The appellants first argue that the 1973 conveyance of the nursing home from the County to the Authority should be set aside because it was an unauthorized transfer under the then existing Sections 6(a) and 11 of the Industrial and Commercial Development Authority Law (Authority Law),*fn2 73 P.S. §§ 376(a), 381. Section 6(a) at that time permitted the Authority to acquire, hold, construct, improve, maintain, own, finance or lease industrial or commercial development projects. Section 11 provided that any municipality, including a county,*fn3 might transfer to the Authority property available for industrial or commercial development projects. The appellants say that a nursing home project was not an industrial or commercial project within the meaning of Sections 376(a) and 381. In support of their position, they note that nursing homes have been specifically authorized as "specialized projects" by 1975 amendments to the Authority Law and contend that this inclusion should compel the conclusion that nursing home projects were not permitted by the Authority Law before said amendments. Assuming the validity of this proposition, it provides no warrant for setting aside the transfer from the County to the Authority by a court of equity. The fact that the Authority was not empowered to engage in nursing home projects before the 1975 amendments to the Authority Law cannot alter the fact that the Authority is so authorized today. Section 6(a), as amended, provides that:
[ 36 Pa. Commw. Page 174]
(a) Every authority incorporated under this act shall be a public instrumentality of the Commonwealth and a public body corporate and politic, and shall be for the purpose of acquiring, holding, constructing, improving, maintaining, owning, financing and leasing, either in the capacity of lessor or lessee, industrial, specialized or commercial development projects. . . . (Emphasis added.)
Section 11, as amended, states that:
Any municipality may, and it is hereby authorized to sell, lease, grant, convey and transfer to any authority, any facilities, or any interest in real or personal property available for industrial, specialized, or commercial development projects. . . . (Emphasis added.)
Section 3 of the Authority Law, 73 P.S. § 373, defines "specialized enterprise" to mean "an enterprise, other than an industrial enterprise or a commercial enterprise, which by its nature or size requires substantial capital [and] . . . includes . . . nursing homes. . . ." In light of the facts that the Authority's nursing home project is presently lawful under the Authority Law, that the Authority has issued the bonds to finance the nursing home project and that the project has in fact been completed, we see no useful or equitable purpose, and appellants suggest none, in somehow overturning the project on the ground of an illegality at its inception. Equity will deny relief to one seeking a decree which will not benefit him but which will work a hardship upon his adversary. Bristol-Myers Co. v. Lit Brothers, Inc., 336 Pa. 81, 6 A.2d 843 (1939).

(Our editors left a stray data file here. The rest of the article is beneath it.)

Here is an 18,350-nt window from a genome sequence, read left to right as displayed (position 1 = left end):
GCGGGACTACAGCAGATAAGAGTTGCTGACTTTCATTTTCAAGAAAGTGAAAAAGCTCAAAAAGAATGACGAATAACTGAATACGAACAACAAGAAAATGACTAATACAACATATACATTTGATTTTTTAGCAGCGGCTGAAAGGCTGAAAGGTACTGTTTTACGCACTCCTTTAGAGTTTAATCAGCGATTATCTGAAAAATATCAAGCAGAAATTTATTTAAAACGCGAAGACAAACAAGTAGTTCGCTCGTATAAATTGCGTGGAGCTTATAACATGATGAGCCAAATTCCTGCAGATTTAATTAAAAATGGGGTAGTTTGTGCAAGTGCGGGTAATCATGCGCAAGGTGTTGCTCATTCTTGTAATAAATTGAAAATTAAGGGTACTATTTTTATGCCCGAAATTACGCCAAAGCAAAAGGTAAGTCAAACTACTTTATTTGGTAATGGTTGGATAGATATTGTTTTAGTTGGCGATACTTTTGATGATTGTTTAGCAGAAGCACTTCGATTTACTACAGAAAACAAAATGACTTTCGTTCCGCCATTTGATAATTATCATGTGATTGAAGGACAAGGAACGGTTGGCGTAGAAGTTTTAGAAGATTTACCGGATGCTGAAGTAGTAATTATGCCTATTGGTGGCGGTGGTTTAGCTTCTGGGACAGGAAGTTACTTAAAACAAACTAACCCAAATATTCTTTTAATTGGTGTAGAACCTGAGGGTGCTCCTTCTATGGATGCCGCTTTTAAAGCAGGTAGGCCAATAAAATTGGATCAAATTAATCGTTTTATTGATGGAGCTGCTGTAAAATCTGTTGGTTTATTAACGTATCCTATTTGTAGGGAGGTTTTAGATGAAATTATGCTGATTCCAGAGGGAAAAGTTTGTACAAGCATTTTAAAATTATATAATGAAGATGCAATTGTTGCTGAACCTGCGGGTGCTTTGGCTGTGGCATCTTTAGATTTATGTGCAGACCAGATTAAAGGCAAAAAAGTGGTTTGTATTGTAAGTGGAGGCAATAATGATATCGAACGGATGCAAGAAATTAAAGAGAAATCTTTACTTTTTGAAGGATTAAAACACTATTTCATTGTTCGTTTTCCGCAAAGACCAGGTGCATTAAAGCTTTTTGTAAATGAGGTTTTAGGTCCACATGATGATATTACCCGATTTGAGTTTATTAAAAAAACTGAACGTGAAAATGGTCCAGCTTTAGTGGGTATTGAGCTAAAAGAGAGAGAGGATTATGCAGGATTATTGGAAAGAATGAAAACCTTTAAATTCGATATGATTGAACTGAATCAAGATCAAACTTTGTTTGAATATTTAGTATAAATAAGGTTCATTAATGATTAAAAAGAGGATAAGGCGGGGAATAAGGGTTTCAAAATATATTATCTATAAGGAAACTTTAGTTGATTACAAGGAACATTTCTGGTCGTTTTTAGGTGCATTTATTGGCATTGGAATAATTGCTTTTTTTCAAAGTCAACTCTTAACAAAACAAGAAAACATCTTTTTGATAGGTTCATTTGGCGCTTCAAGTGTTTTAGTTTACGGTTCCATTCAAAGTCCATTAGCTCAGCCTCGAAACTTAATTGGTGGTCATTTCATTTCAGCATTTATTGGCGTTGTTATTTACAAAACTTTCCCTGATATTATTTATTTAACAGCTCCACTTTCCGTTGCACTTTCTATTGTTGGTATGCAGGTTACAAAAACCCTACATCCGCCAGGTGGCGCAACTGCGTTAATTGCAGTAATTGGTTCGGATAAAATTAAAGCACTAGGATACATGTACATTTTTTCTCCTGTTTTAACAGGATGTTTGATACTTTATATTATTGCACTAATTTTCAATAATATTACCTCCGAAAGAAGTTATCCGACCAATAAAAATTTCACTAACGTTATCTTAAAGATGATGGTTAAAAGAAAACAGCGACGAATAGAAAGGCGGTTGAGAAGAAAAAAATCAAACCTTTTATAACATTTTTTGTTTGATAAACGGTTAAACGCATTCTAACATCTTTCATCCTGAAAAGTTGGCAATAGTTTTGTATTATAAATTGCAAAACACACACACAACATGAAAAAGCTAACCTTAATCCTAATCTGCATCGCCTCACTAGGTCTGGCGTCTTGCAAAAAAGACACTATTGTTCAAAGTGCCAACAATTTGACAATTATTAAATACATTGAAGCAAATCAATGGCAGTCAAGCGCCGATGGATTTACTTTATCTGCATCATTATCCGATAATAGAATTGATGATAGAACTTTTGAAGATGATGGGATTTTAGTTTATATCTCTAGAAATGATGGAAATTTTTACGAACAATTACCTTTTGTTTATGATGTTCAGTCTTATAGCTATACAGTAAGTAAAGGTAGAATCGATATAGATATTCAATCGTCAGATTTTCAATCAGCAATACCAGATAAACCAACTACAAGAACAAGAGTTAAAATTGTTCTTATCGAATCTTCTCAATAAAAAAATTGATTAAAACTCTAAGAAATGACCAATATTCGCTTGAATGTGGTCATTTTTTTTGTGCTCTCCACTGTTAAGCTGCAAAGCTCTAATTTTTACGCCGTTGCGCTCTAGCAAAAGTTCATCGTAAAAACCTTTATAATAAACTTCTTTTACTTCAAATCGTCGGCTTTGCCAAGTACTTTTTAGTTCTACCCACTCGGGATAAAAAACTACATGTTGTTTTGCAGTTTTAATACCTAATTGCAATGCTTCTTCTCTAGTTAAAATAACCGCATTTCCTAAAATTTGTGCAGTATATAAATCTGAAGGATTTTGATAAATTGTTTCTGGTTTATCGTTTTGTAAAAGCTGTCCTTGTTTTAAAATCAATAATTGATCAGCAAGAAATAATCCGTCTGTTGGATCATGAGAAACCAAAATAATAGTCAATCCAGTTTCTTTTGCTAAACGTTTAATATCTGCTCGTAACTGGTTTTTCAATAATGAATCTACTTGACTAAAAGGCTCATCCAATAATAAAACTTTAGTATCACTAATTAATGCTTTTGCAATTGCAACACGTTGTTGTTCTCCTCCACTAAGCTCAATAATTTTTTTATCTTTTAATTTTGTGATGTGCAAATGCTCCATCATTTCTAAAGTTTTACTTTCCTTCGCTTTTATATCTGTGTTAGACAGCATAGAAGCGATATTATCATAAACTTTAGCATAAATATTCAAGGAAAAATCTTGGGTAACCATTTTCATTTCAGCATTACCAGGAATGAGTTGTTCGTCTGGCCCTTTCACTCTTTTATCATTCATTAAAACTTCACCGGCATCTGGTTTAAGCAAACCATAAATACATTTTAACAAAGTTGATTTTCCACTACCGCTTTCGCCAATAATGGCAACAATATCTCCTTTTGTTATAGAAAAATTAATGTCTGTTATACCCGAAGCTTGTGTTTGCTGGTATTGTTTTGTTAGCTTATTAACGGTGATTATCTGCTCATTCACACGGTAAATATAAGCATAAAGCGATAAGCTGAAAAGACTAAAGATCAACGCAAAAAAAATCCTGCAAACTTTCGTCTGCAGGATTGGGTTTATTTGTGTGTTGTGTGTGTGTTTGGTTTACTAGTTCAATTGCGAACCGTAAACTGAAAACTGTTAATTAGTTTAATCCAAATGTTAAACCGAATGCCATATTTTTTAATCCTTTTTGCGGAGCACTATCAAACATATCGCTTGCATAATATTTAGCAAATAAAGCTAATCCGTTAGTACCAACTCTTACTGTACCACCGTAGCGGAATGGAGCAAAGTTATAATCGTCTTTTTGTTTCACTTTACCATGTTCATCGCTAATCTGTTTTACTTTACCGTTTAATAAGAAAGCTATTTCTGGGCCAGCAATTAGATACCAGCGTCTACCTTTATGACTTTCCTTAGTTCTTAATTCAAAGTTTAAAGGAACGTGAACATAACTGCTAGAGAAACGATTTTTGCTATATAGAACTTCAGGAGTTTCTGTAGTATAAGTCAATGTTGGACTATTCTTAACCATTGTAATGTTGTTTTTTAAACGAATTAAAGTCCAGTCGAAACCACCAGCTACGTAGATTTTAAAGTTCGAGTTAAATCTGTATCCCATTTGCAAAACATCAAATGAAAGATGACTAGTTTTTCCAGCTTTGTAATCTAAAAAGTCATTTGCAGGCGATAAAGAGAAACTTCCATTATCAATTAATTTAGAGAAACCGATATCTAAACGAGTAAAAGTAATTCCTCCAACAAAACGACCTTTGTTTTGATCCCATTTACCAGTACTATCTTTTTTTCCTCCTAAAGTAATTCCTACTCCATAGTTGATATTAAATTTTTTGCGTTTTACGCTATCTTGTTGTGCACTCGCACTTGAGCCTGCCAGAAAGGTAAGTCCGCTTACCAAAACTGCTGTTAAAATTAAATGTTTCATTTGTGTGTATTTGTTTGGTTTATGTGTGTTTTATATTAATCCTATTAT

Next, the appellants say that the installment sales agreement between the Authority and Medical Services should be set aside because Section 3 of the Authority Law, 73 P.S. § 373, requires that an "occupant" of an Authority project must be " financially responsible
[ 36 Pa. Commw. Page 175]
to assume all obligations prescribed by the Authority and this act in the lease, sale, and operation of a development project." (Emphasis added.) The appellants argue that Medical Services is not a financially responsible occupant. We disagree. The record establishes that Medical Services is a wholly owned subsidiary of Community Medical Services of Pennsylvania, Inc., which in turn is an affiliate corporation of American Medical Affiliates, Inc. The latter corporation has been active in the health care field since its incorporation in 1968. It owns and operates 18 skilled and intermediate care facilities located in Pennsylvania, New Jersey, Maryland, Alabama and Florida, and manages and operates five other non-owned facilities. The record further shows that Community Medical Services of Pennsylvania, Inc. entered into an agreement with Medical Services under which it will render management and consultant services in virtually every aspect of the nursing home project, including renovation, construction and the actual administration of the completed facilities. Uncontroverted testimony of the president of all three corporations, Morris Yoffy, also established that Community Medical Services of Pennsylvania, Inc. has loaned Medical Services $100,000 as operating capital. Finally, all three corporations have agreed, jointly and severally, to indemnify and hold harmless the Authority, County and bond underwriters from any loss or liabilities arising out of the misuse of any bond proceeds by Medical Services. We believe that the foregoing facts adequately establish that Medical Services was and is a financially responsible occupant of the nursing home project within the meaning of Section 373 of the Authority Law.